Molecular Medicine in Action welcomes state’s top science teachers to IU School of Medicine
By Kevin Fryling
Indiana University School of Medicine scientists at the Herman B Wells Center for Pediatric Research are used to helping improve children’s physical health through their work that results in medical breakthroughs for the young. But a dedicated group of physician-researchers at the center is also working to improve the educational health of the Hoosier kids through an outreach program that aims to get teachers – and their students – excited about science.
Molecular Medicine in Action for Teaching Professionals will host 33 high school science teachers from across the state from 8:30 a.m. to 3:45 p.m. Saturday, Oct. 6, in the Herman B Wells Center for Pediatric Research in the Research 4 Building. The program, which launched four years ago, grew out of an earlier program that welcomes high school student to campus to hear from Wells Center faculty and engage in hands-on laboratory learning.
“Our original program targeted students only, but we’ve always had teacher chaperones and advisors, and a lot of the teachers started telling us they would really like to participate themselves,” said Mark R. Kelley, Ph.D., Betty and Earl Herr Professor in Pediatric Oncology Research and associate director of the Herman B Wells Center for Pediatric Research, who founded the teacher's program. “The teacher education component really sprang from the teachers wanting to get involved after seeing what their students were doing.”
The program for teaching professions, established in 2009, was made possible by support from the Lilly Endowment, which provided a $1 million endowment to the program in 2006. Additional support comes from the Riley Children’s Foundation, the Department of Pediatrics and the Herman B Wells Center for Pediatric Research.
Teachers travel from “South Bend to Evansville” to participate, Dr. Kelley said. This year’s cohort includes science teachers from Kokomo High School; Martinsville High School; McCutcheon High School in Lafayette; Mississinewa High School in Gas City, Ind.; Muncie Southside High School; Northside High School in Fort Wayne; and Warren Central High School in Indianapolis. Participation in the program in free, except for travel costs.
The daylong event includes lectures by IU school of Medicine faculty and hands-on laboratory learning. These include the chance to practice actual techniques employed by medical researchers, including “RNA silencing,” a method to “knock out” a specific protein in a cell, as well as sessions focusing on blood vessel development (angiogenesis) and the role of zebrafish in diabetes research.
“It’s a different side of the street looking at the same activities the students do in their program,” Dr. Kelley said. “The students' program is similar, but more laboratory rotations are involved. The teachers’ rotations are elongated as they like to spend more time thinking about how they can incorporate our lectures and activities into their classroom teaching.”
Kathryn Holmstrom, a biology teacher at Cloverdale High School in Cloverdale, Ind., said that Molecular Medicine in Action provides a valuable opportunity to learn some new skills – and gain some knowledge – that she and her colleagues can bring back to the classroom, and hopefully inspire their students to not only continue with their science studies but to consider a career in the scientific field.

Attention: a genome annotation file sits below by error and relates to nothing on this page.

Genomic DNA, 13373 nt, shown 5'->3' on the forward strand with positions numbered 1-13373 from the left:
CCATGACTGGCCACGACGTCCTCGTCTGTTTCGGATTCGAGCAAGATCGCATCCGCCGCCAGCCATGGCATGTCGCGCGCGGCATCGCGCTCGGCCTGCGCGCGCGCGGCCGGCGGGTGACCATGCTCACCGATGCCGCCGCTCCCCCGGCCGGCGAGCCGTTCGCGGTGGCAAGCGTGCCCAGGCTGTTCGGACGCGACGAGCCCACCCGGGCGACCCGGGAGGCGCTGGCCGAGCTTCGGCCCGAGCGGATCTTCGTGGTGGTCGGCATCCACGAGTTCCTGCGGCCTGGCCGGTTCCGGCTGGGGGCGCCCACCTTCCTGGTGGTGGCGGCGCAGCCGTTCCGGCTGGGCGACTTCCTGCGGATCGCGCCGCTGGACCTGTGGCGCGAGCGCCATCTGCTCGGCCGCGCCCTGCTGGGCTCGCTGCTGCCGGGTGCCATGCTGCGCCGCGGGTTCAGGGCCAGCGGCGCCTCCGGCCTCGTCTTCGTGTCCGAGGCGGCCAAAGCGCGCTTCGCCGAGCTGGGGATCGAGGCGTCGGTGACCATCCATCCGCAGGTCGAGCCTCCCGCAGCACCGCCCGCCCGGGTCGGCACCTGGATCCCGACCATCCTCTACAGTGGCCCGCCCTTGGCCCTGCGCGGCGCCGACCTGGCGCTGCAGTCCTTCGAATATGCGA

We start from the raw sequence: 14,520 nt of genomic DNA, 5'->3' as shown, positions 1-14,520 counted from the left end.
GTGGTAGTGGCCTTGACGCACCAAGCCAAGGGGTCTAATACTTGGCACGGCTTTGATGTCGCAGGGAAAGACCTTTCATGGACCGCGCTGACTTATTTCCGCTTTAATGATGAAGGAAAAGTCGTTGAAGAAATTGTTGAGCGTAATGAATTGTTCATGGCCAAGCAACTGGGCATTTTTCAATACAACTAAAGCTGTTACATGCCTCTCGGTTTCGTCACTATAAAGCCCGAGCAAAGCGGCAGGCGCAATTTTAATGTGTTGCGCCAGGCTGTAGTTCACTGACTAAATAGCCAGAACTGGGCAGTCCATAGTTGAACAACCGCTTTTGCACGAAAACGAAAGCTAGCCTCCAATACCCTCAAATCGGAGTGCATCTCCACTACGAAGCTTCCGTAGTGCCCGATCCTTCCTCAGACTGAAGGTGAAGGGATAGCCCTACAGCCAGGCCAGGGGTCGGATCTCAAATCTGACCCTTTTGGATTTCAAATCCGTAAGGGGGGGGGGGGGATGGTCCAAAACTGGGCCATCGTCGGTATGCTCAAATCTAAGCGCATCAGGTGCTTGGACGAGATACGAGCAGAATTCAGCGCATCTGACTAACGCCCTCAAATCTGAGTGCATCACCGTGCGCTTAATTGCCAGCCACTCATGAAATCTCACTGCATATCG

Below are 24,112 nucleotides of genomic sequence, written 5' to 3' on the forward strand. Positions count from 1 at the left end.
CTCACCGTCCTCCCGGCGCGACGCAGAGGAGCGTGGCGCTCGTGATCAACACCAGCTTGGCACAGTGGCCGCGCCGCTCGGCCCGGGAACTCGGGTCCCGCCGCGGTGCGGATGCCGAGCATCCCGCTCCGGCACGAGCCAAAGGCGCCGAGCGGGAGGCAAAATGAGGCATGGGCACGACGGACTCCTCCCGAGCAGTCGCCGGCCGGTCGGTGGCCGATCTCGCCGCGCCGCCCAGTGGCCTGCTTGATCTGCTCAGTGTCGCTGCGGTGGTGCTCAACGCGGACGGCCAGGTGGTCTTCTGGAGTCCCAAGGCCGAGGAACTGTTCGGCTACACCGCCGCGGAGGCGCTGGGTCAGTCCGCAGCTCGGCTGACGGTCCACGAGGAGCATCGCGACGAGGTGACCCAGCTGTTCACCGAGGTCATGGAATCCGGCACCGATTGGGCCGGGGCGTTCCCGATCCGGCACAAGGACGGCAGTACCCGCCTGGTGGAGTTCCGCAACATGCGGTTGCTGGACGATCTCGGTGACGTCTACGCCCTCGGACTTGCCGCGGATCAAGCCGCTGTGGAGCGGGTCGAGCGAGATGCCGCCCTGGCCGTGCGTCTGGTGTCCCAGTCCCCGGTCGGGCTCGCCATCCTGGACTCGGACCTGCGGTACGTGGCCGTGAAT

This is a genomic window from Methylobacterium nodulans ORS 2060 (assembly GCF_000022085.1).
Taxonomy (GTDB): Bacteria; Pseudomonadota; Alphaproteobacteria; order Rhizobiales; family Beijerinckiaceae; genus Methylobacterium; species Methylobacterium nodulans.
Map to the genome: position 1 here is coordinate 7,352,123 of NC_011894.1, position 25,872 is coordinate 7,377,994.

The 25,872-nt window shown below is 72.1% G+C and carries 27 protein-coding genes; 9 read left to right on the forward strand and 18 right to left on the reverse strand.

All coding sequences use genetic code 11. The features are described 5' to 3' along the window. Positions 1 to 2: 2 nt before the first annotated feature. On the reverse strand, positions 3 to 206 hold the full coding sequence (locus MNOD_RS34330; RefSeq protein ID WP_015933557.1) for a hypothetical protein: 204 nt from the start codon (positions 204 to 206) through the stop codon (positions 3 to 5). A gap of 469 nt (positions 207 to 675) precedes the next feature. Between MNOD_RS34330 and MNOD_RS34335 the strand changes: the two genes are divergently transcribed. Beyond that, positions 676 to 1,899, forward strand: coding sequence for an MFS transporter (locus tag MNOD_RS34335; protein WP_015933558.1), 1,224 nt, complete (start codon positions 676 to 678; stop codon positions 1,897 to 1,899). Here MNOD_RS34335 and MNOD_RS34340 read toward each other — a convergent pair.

”The ability to show students where what they’re learning is going – that research is solving real-world problems – they don't get that from a textbook,” Holmstrom said. “When a teacher can come back and say they got to practice a technique that could help cure diabetes, it has an effect. It’s more meaningful to students, especially when you can show them how close they are to IU's medical research system. It makes them realize they've got a treasure right here in Indiana that they can be a part of.”
Holmstrom, who will participate in the program a second time on Saturday, has also served as a teacher chaperone in March with the spring student program, which included two top science students from Cloverdale. She also knows a student participant from Crawford County who has gone on to become a biochemist.
"Our primary motivation creating this program was the need to increase high-quality science teaching in Indiana," added Dr. Kelley, who also serves as a professor of pediatrics and biochemistry and molecular biology at the IU School of Medicine. "We want to reverse the ‘brain drain’ in Indiana; too many talented young people are going out of the state and not coming back. Our state’s science teachers are at the point of the spear of encouraging students to get excited about science."
The program is completely staffed by faculty, staff, students and lab technicians in the Wells Center, he said, joking that they’ve never had any trouble getting the volunteers to donate a Saturday.
"We want to help our teachers get kids in Indiana excited about what’s going in the state in the fields of science, biology and medicine." Dr. Kelley said. "We’ve been doing this for nearly 15 years because we simply love science — and want to pass that love along to the next generation.”
Story photo: Ryan Anderson, Ph.D., assistant professor of pediatrics and a member of the diabetes research group at the Herman B Wells Center for Pediatric Research, works with local high school teachers in the lab.